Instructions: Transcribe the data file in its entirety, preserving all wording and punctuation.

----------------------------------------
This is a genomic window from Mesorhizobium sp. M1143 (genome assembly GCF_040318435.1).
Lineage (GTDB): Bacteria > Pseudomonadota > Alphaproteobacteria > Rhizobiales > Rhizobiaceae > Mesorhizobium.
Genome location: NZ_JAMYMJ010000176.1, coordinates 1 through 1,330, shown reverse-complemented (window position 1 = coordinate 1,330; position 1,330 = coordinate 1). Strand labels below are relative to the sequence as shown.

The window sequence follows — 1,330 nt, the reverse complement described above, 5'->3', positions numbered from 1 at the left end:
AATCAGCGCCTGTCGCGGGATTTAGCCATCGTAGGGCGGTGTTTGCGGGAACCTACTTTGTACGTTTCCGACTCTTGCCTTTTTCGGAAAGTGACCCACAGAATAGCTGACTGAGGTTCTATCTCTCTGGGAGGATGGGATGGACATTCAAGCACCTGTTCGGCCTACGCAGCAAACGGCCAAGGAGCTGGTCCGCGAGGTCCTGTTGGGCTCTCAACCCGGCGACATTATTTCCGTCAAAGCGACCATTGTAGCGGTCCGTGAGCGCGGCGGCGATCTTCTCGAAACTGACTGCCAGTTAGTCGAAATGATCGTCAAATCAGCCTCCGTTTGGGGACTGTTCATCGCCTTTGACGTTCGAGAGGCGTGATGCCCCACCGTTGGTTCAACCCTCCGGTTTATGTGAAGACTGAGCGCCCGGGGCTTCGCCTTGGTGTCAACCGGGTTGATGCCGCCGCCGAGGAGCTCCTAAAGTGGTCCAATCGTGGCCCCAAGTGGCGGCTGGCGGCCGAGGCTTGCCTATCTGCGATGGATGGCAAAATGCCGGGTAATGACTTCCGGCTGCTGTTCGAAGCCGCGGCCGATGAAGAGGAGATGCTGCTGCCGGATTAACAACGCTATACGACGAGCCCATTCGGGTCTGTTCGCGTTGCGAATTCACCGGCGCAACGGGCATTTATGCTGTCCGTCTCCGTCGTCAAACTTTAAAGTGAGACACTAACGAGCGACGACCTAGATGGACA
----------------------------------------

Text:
This is a genomic window from Mesorhizobium sp. M1143 (genome assembly GCF_040318435.1).
Lineage (GTDB): Bacteria > Pseudomonadota > Alphaproteobacteria > Rhizobiales > Rhizobiaceae > Mesorhizobium.
Genome location: NZ_JAMYMJ010000176.1, coordinates 1 through 1,330, shown reverse-complemented (window position 1 = coordinate 1,330; position 1,330 = coordinate 1). Strand labels below are relative to the sequence as shown.

The window sequence follows — 1,330 nt, the reverse complement described above, 5'->3', positions numbered from 1 at the left end:
AATCAGCGCCTGTCGCGGGATTTAGCCATCGTAGGGCGGTGTTTGCGGGAACCTACTTTGTACGTTTCCGACTCTTGCCTTTTTCGGAAAGTGACCCACAGAATAGCTGACTGAGGTTCTATCTCTCTGGGAGGATGGGATGGACATTCAAGCACCTGTTCGGCCTACGCAGCAAACGGCCAAGGAGCTGGTCCGCGAGGTCCTGTTGGGCTCTCAACCCGGCGACATTATTTCCGTCAAAGCGACCATTGTAGCGGTCCGTGAGCGCGGCGGCGATCTTCTCGAAACTGACTGCCAGTTAGTCGAAATGATCGTCAAATCAGCCTCCGTTTGGGGACTGTTCATCGCCTTTGACGTTCGAGAGGCGTGATGCCCCACCGTTGGTTCAACCCTCCGGTTTATGTGAAGACTGAGCGCCCGGGGCTTCGCCTTGGTGTCAACCGGGTTGATGCCGCCGCCGAGGAGCTCCTAAAGTGGTCCAATCGTGGCCCCAAGTGGCGGCTGGCGGCCGAGGCTTGCCTATCTGCGATGGATGGCAAAATGCCGGGTAATGACTTCCGGCTGCTGTTCGAAGCCGCGGCCGATGAAGAGGAGATGCTGCTGCCGGATTAACAACGCTATACGACGAGCCCATTCGGGTCTGTTCGCGTTGCGAATTCACCGGCGCAACGGGCATTTATGCTGTCCGTCTCCGTCGTCAAACTTTAAAGTGAGACACTAACGAGCGACGACCTAGATGGACA